Anywho, back on topic: Were these entry-level, non-experienced candidates? I can't exactly fault them for not thinking like cops if they're not. There are a lot of sheeple in the world who get trained to always call their manager if there's a problem, etc.

                              Academy grads. Some from academies I know have classes on taking orals.

                              As for being nervous, the only solution is to do your homework, and think. Another great tip is to imagine that you already have the job and you are being asked what to do by someone who doesnt know. So you are the teacher.

                              I wonder is any applicant even reading this thread? I noticed only vets replied.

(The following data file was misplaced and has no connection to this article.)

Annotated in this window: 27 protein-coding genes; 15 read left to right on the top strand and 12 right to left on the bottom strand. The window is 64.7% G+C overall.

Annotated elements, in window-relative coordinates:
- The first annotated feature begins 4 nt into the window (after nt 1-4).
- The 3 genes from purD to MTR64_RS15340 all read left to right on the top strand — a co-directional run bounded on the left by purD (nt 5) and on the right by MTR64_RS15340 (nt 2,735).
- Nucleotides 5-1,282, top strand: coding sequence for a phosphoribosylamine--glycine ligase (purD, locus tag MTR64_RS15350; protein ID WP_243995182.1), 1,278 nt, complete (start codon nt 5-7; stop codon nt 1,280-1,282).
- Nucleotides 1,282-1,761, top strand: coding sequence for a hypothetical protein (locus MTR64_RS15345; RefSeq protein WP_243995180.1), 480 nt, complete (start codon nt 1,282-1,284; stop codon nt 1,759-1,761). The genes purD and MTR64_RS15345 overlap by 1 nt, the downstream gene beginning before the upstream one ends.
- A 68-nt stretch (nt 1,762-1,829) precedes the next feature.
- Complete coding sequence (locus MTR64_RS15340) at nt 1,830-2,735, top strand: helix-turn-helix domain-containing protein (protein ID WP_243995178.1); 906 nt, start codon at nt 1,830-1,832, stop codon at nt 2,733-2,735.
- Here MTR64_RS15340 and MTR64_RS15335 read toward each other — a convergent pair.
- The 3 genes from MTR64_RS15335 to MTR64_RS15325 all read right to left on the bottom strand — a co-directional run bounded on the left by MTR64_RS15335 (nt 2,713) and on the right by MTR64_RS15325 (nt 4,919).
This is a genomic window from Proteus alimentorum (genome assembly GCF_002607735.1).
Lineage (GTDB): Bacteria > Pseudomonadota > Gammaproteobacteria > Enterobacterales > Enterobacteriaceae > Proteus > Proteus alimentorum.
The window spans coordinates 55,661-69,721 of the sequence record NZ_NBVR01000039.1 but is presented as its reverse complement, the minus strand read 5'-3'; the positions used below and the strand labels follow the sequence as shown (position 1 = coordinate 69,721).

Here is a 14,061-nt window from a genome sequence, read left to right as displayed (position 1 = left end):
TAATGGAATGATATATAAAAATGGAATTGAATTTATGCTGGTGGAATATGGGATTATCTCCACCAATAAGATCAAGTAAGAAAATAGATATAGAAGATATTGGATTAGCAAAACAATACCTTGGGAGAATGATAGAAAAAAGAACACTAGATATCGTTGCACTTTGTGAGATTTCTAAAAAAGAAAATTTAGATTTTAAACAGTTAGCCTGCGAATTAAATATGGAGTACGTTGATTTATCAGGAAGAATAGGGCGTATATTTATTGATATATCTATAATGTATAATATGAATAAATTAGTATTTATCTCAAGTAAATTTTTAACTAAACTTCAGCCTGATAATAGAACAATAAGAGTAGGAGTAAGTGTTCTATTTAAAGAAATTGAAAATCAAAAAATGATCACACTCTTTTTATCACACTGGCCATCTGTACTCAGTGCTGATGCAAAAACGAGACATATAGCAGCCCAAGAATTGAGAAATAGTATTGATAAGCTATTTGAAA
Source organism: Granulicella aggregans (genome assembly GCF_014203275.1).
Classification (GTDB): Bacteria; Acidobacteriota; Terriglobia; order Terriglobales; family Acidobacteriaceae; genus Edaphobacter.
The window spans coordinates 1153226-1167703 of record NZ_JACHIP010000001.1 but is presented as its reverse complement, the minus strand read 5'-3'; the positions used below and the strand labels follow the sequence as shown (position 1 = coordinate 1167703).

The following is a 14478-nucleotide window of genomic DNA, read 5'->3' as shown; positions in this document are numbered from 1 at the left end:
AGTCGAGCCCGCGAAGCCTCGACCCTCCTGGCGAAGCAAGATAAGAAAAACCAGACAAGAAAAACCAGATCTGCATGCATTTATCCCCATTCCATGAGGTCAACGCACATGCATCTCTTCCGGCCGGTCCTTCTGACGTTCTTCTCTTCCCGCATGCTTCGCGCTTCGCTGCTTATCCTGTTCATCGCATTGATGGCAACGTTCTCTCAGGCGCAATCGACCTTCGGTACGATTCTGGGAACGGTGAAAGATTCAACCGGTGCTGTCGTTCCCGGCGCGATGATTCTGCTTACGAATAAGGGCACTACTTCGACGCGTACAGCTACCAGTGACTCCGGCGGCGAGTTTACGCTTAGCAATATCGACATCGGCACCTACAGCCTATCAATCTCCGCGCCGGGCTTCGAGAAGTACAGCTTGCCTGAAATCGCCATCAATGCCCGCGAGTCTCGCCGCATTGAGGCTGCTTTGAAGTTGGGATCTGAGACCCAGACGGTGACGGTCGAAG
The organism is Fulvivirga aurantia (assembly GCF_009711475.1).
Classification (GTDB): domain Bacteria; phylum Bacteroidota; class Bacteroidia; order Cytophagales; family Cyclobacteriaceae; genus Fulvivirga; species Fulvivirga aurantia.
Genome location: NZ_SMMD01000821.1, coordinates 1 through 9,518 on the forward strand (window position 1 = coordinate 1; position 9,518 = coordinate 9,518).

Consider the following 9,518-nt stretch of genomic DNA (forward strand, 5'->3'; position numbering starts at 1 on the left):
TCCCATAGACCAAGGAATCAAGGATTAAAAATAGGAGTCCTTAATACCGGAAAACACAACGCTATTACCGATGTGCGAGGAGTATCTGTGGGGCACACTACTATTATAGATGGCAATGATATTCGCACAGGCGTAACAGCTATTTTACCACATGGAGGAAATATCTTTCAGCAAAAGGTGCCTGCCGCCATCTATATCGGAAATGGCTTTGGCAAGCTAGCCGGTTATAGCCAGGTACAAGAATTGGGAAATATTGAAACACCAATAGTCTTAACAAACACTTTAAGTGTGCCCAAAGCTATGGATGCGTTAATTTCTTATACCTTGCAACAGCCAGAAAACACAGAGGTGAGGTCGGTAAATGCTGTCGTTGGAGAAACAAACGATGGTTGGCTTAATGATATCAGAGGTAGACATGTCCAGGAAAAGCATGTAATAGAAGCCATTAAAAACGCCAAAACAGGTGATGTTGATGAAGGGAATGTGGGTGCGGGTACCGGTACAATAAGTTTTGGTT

Another interesting question that every oral asks, is what is the biggest problem facing police today? It is amazing how few people could realize the obvius simple answer. They all kept saying things like racial profiling and Rodney King, and I am thinking, wow is this the 90's? C'mon people think, its on the front page of every newspaper.
                              Originally posted by FJDave
                              GM, you have just set the bar that much higher for the rest of us in our witty, sarcastic responses. I yield to you! Good job, kind Sir!

                              District B13
                              "We are not cops nor Feds." yet he still poses as an officer Hmmmm


                              Grant us grace, fearlessly, to contend against evil and to make no peace with oppression.--WWII memorial

                              "I have loved justice and hated iniquity, therefore I die in exile."

                              Pope Gregory V II

                              Comment